But how to demonstrate "change" in other areas of U.S. foreign and defense policy? Even the "gimme" gesture of shutting down Guantánamo Bay will, in practice, take months to effect, and will involve tricky negotiations with the nations to whom internees belong. The reality is that the current administration-obeying Churchill's mordant remark that "the United States invariably does the right thing, after having exhausted every other alternative"-has, in Bush's second term, zigzagged its demoralized way to a set of centrist policies (a situation due largely to the efforts of an alliance of Gates at Defense, Rice at State and the underrated Stephen Hadley as national-security adviser.)

What would constitute change on U.S. policy toward Iraq? America's withdrawal now has a timetable agreed upon by the Iraqis. North Korea's nukes? Rice, by shrewdly enlisting Beijing's help, has come tantalizingly close to a settlement. Iran? Nothing is possible unless the mullahs can somehow be pressured into contemplating a deal. Israel and the Palestinians? Nothing suggests either side is close to accepting the agonizing compromises necessary for any settlement. Arguably, U.S.-mediated negotiations have become an alibi for evading those decisions.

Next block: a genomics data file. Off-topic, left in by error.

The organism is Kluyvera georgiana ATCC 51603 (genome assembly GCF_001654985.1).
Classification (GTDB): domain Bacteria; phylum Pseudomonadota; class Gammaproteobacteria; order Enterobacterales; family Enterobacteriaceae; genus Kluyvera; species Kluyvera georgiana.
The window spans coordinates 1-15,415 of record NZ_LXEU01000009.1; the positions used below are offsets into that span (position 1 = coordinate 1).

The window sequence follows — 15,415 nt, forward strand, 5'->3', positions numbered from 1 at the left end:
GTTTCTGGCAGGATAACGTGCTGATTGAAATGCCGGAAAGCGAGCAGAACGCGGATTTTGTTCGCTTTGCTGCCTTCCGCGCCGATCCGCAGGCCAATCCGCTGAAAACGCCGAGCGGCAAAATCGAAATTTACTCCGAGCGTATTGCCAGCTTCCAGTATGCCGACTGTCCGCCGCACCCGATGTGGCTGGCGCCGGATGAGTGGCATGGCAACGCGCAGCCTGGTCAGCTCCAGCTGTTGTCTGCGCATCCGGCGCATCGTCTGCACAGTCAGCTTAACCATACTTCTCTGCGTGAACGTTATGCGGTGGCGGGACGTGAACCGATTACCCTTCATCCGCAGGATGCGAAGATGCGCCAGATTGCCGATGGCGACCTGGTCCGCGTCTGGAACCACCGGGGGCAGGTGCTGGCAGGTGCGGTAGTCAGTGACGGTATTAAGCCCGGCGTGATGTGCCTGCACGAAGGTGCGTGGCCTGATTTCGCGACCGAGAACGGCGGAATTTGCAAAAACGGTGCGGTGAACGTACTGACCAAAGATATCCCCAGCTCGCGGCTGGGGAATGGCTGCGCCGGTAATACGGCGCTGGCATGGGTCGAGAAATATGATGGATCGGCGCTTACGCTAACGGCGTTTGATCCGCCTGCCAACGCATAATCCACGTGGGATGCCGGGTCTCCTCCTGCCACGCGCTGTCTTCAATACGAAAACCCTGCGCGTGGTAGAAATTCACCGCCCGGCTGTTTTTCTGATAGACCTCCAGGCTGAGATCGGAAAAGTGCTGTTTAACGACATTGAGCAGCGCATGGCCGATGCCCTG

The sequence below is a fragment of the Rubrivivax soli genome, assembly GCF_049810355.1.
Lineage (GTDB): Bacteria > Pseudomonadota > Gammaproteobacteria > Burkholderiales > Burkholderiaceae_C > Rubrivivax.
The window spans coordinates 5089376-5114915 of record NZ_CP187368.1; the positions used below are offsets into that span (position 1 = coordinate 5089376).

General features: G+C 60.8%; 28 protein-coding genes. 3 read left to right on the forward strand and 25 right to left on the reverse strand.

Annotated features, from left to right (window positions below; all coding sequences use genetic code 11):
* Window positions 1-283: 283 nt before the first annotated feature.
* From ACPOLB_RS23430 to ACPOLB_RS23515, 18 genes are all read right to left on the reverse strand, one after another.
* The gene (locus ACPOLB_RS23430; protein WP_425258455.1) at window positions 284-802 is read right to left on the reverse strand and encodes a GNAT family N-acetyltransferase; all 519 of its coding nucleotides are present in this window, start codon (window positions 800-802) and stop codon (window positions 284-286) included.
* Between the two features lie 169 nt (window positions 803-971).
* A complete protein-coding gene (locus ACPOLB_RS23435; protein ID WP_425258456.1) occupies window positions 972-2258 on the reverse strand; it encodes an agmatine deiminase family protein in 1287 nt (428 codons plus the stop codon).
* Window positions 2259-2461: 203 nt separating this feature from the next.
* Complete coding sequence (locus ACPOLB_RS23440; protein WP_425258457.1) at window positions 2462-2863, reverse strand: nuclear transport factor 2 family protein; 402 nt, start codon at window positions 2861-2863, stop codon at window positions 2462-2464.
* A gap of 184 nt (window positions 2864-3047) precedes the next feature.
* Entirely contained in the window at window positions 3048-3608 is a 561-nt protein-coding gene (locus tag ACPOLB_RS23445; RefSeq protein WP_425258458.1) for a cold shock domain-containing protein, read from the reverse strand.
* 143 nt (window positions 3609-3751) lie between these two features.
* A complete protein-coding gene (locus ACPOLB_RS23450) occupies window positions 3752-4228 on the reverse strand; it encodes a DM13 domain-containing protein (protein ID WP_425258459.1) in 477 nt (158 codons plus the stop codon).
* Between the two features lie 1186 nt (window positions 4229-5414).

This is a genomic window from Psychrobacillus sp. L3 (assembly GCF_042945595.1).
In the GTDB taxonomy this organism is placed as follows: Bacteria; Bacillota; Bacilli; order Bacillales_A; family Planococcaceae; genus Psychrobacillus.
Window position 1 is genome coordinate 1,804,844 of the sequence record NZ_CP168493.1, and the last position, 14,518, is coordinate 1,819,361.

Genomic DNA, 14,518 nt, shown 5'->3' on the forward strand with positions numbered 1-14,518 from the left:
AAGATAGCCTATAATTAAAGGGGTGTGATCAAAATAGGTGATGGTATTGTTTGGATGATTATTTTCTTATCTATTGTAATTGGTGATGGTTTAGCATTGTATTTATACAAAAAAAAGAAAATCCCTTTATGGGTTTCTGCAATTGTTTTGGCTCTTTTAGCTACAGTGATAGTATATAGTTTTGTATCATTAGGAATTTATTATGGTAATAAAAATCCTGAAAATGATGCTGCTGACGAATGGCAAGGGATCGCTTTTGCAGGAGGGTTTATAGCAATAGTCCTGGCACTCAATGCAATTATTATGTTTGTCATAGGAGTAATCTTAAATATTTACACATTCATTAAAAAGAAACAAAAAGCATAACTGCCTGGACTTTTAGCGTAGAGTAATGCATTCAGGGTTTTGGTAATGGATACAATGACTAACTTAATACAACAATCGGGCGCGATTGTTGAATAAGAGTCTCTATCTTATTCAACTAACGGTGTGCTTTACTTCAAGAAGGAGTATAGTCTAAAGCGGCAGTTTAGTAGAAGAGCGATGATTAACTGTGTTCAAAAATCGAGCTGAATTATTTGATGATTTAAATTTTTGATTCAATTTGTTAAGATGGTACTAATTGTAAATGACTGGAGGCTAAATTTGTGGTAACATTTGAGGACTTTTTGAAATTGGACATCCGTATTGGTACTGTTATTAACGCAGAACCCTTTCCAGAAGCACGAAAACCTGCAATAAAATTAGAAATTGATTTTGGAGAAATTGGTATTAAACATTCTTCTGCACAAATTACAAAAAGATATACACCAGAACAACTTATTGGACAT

On the long list of pressing foreign challenges, only Afghanistan would seem to offer Obama a real chance for a fresh approach. But the Mumbai terrorist attack, and its inevitably dire impact on India-Pakistan relations, doubles the challenge of devising a plausibly workable Afghan strategy.

So, what can President Obama do? Announce a series of grand initiatives, perhaps. Nuclear weapons; global warming; the future of energy after oil; perhaps some sort of Euro-Russian security conference-big topics that would generate the necessary international headlines. Susan Rice's nomination as United Nations ambassador certainly points to this. She is well-suited to push "big initiatives," if less equipped for the cut-and-thrust of Security Council bargaining (so she, too, will need an able deputy.)

This strategy would have the value of buying his new national-security team the months they will need to figure out what precisely any such initiatives might actually entail. And that, in turn, would leave President Obama free to focus for his first year on the one truly urgent foreign and security crisis: the economic one.